Bernanke likens economic hit from coronavirus to a natural disaster

Bernanke likens economic hit from coronavirus to a natural disaster
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Former Federal Reserve Chairman Ben Bernanke said the economic impact from the coronavirus outbreak in the United States is closer to a natural disaster than a "1930s-style depression.”

“The Great Depression, for one thing, lasted 12 years. It came from human problems, monetary and financial shocks that hit the system, hit the global system,” Bernanke said Wednesday on CNBC's "Squawk Box."

Bernanke explained that unlike the man-made trend seen in the Great Depression, the coronavirus pandemic is a sudden blow that impacts the way the average person participates in the economy.


“This has some of the same feel, some of the feel of panic, some of the feel of volatility you’re talking about. But it’s much closer to a major snowstorm or a natural disaster than it is to a classic 1930s-style depression. So, it’s quite different. Different tools are necessary,” he added.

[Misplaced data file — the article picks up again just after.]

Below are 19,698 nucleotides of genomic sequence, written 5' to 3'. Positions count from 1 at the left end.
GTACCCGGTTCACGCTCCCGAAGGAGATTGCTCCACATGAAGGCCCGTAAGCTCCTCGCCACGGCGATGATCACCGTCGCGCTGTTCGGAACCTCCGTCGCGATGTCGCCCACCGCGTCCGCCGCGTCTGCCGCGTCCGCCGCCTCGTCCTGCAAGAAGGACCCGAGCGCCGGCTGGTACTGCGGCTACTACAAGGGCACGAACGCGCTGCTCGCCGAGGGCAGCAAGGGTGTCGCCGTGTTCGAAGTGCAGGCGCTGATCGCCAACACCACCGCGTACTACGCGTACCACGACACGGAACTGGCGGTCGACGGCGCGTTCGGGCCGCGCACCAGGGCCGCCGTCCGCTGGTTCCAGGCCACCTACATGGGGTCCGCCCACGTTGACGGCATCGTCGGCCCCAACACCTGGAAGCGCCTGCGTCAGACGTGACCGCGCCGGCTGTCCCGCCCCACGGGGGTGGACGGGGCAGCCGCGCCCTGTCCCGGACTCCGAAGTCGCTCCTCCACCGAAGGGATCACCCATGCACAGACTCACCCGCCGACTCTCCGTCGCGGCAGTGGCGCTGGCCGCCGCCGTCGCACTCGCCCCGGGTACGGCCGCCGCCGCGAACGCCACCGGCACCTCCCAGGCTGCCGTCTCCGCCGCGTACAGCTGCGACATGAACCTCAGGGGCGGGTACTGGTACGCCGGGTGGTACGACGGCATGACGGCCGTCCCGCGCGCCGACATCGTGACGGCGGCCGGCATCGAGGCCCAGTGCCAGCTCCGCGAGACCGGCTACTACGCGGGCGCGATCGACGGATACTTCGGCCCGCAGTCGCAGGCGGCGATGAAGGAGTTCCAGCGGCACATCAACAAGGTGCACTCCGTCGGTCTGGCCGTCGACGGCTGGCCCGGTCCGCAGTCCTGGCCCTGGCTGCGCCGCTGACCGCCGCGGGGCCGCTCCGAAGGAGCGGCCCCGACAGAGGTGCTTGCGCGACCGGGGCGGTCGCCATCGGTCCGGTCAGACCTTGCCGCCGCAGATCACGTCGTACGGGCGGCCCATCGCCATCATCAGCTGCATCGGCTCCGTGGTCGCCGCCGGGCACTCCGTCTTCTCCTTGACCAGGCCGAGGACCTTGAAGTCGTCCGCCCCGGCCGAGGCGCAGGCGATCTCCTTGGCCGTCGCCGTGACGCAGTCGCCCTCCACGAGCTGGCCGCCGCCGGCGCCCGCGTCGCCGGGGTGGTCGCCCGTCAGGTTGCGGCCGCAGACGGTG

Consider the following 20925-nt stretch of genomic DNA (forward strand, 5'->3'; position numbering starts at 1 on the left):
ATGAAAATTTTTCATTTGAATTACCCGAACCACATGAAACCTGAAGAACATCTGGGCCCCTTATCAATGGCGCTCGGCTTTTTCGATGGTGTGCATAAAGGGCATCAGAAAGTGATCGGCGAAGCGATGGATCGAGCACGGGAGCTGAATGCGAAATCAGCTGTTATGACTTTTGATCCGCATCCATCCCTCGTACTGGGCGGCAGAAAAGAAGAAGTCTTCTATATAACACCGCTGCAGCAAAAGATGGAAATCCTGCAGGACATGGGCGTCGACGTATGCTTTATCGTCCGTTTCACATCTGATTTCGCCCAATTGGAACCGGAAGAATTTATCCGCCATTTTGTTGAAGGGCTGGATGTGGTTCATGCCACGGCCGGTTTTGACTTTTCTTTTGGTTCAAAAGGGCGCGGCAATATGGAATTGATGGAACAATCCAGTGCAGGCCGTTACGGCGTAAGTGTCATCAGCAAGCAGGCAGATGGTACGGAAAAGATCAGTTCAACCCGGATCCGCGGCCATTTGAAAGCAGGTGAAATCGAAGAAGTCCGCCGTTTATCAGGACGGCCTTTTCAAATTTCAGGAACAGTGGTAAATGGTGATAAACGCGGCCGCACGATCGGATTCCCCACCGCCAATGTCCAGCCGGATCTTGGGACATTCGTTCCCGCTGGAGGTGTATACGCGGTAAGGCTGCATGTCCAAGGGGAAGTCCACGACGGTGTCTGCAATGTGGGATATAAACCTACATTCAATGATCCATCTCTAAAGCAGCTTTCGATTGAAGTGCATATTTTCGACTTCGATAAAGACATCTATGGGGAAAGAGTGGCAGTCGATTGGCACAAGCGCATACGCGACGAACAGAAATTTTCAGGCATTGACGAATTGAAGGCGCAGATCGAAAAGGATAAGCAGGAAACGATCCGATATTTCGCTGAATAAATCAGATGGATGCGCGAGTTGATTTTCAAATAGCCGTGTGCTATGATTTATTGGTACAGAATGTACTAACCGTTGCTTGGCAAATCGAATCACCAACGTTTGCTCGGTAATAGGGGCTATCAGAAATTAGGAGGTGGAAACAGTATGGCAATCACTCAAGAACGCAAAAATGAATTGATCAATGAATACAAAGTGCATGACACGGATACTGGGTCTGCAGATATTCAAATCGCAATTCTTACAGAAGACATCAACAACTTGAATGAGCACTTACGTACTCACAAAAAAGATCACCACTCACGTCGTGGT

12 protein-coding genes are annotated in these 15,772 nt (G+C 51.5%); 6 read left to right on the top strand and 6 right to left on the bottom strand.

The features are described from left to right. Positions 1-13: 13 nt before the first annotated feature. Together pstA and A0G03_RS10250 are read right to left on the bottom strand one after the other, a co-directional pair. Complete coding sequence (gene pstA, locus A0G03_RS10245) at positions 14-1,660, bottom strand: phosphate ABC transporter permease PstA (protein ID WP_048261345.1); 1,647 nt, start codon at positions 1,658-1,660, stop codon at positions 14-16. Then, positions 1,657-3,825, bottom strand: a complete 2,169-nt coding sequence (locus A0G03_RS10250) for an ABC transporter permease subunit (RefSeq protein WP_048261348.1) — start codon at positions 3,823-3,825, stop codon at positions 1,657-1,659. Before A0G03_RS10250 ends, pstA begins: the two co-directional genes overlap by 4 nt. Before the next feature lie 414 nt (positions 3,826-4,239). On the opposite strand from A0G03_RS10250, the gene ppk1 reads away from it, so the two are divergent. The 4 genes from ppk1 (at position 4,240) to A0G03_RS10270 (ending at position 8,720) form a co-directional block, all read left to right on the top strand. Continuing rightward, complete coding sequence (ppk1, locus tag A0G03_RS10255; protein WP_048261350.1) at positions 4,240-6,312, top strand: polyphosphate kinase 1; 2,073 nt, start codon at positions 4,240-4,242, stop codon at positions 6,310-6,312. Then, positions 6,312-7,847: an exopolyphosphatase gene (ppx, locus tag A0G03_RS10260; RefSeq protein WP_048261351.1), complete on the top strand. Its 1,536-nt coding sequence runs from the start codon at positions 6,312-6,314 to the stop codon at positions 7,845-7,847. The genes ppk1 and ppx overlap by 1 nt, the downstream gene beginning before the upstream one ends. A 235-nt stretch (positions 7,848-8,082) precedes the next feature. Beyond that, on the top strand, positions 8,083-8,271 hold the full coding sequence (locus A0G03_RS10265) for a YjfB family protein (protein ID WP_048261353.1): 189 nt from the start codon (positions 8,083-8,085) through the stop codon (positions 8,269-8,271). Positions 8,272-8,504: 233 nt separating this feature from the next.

Bernanke, who oversaw the Fed's response to the financial crisis in the late 2000s, noted that no fiscal policy will ease an economic blow “if we don’t get the public health right.”

“I think the public health issue is the most important one,” he said. “If we can get that straight, then we know how to get the economy working again. Monetary and fiscal policy can do their thing. And we won’t have anything like the extended downturn we saw in — even I don’t think in the Great Recession much less the Great Depression of the '30s.”

The former Fed chairman's remarks came hours after the White House and Senate leaders struck a deal on an approximately $2 trillion stimulus package to shore up key areas of the economy.